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D2.2: Set of use cases and scenarios

Money laundering: definition and methods  Title:
 The various components of identity


Tools for Anti Money Laundering

One key component of the fight against money laundering is emerging in the development of models of who money launderers are and how they act. The objective is not only to detect those engaging in criminal activity - leading to the imprisonment of those individuals and/or the seizure of their assets - but also to prevent future occurrences of the crime.

The modelling usually encompasses the use of automated monitoring tools - powerful algorithms that sweep through the records stored in transaction databases looking for those patterns of financial behaviour that deviate from the norm. The transactions flagged by the monitoring software are then subject to scrutiny by a human agent (e.g., the employee of a bank or financial intelligence unit) in order to separate those transactions that are merely unusual for a specific customer from those that are, indeed, suspicious. The unusual behaviour only becomes a source for concern when there is no known legitimate source for the income or the observed lifestyle does not fit the one expected from someone with a specific legitimate economic activity: a sudden peak in a butcher’s bank account may be due to the sale of a house rather than the reward from some criminal activity, for instance.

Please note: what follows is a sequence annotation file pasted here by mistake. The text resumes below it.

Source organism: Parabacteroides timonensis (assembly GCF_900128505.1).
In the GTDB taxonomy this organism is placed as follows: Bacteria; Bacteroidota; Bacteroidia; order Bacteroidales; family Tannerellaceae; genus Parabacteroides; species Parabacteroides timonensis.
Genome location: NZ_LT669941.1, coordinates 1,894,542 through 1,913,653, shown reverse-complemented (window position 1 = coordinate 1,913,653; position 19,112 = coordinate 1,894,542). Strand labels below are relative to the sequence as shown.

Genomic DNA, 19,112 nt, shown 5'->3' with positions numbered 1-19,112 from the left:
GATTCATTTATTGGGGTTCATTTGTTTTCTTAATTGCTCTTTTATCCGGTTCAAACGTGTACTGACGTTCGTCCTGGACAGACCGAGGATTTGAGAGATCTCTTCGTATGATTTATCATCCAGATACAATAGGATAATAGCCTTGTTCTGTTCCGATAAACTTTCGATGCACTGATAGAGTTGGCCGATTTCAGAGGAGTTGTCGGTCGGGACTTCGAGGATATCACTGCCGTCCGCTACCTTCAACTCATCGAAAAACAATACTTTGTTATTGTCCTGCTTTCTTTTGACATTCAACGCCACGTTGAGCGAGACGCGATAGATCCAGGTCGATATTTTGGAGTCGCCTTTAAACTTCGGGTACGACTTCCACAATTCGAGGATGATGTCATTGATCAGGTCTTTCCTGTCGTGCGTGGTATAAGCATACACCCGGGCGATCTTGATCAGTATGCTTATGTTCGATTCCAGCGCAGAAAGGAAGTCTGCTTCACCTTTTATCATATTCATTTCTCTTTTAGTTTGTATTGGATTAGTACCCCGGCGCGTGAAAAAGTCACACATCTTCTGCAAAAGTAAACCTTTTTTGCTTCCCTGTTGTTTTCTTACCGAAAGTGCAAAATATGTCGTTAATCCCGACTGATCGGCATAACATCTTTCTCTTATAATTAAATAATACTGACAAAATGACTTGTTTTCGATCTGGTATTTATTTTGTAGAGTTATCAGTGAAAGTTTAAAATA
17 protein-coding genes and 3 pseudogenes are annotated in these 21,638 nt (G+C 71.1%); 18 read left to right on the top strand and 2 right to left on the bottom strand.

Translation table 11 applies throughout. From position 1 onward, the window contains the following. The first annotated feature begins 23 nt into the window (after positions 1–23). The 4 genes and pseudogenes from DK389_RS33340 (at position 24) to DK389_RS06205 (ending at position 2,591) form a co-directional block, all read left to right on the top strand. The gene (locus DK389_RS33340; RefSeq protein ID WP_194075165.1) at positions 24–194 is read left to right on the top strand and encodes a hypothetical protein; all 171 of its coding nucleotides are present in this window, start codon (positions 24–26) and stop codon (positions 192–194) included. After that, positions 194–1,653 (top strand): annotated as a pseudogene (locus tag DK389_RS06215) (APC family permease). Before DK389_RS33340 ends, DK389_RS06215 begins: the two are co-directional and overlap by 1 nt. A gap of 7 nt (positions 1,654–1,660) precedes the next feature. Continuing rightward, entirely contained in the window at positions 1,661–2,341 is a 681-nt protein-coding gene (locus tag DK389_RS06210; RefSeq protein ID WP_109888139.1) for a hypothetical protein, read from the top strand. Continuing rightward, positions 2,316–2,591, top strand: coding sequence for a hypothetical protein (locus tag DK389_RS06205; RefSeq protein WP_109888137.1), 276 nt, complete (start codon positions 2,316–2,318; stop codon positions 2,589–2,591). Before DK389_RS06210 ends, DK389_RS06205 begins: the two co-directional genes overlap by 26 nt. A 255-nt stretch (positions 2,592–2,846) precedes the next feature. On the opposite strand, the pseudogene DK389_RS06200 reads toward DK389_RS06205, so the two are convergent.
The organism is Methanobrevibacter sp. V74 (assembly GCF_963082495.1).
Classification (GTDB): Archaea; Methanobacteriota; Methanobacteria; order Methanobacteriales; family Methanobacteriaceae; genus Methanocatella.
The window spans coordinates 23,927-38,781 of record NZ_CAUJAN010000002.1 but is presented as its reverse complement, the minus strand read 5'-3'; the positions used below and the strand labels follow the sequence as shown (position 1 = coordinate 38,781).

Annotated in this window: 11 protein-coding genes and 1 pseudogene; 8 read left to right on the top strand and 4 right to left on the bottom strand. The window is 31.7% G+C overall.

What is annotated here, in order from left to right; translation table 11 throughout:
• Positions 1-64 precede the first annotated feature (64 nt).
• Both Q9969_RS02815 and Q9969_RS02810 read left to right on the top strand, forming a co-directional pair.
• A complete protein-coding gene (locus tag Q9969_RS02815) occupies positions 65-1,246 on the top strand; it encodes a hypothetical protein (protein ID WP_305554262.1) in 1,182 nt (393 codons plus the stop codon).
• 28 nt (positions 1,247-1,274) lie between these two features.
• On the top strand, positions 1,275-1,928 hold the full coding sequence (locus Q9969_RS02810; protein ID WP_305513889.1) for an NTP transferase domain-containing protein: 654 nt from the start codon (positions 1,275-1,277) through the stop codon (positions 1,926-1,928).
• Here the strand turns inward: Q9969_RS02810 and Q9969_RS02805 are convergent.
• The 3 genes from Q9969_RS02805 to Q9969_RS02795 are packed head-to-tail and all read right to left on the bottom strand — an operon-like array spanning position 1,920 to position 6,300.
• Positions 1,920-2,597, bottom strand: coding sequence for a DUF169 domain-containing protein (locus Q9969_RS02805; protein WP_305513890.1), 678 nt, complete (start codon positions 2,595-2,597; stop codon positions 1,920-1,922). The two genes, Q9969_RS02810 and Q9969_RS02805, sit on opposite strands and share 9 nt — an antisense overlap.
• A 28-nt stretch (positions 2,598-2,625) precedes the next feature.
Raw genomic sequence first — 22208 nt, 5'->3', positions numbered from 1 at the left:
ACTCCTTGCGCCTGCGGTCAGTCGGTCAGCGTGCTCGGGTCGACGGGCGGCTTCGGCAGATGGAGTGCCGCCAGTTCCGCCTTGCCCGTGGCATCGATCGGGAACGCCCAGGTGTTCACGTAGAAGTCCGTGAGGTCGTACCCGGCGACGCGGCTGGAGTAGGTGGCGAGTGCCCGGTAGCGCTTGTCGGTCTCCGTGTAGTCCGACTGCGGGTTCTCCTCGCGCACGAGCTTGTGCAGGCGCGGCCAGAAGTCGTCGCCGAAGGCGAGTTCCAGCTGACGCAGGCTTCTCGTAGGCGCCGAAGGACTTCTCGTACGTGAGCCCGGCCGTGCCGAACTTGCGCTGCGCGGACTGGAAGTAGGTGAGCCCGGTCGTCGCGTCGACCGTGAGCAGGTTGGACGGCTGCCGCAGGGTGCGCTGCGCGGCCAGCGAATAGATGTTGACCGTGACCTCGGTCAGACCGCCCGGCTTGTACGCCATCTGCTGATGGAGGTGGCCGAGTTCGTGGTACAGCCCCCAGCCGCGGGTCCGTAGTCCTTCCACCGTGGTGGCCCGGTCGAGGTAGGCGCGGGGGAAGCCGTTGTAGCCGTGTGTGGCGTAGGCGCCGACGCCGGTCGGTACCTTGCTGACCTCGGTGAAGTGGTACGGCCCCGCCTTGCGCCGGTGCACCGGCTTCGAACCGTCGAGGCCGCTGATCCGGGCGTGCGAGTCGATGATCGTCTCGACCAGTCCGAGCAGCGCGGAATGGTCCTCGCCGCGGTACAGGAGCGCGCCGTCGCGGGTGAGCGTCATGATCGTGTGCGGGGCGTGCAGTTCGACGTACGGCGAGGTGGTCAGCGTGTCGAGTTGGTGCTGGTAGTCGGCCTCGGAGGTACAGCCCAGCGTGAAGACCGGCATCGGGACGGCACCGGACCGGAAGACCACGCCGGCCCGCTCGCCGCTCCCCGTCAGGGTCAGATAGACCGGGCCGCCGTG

It is crucial for financial investigators and other anti-money laundering agents to command a holistic picture of the identity of each person flagged by the automated monitoring systems, as discussed in the next section. 



Money laundering: definition and methods  fidis-wp2-del2.2.Cases_stories_and_Scenario_04.sxw  The various components of identity
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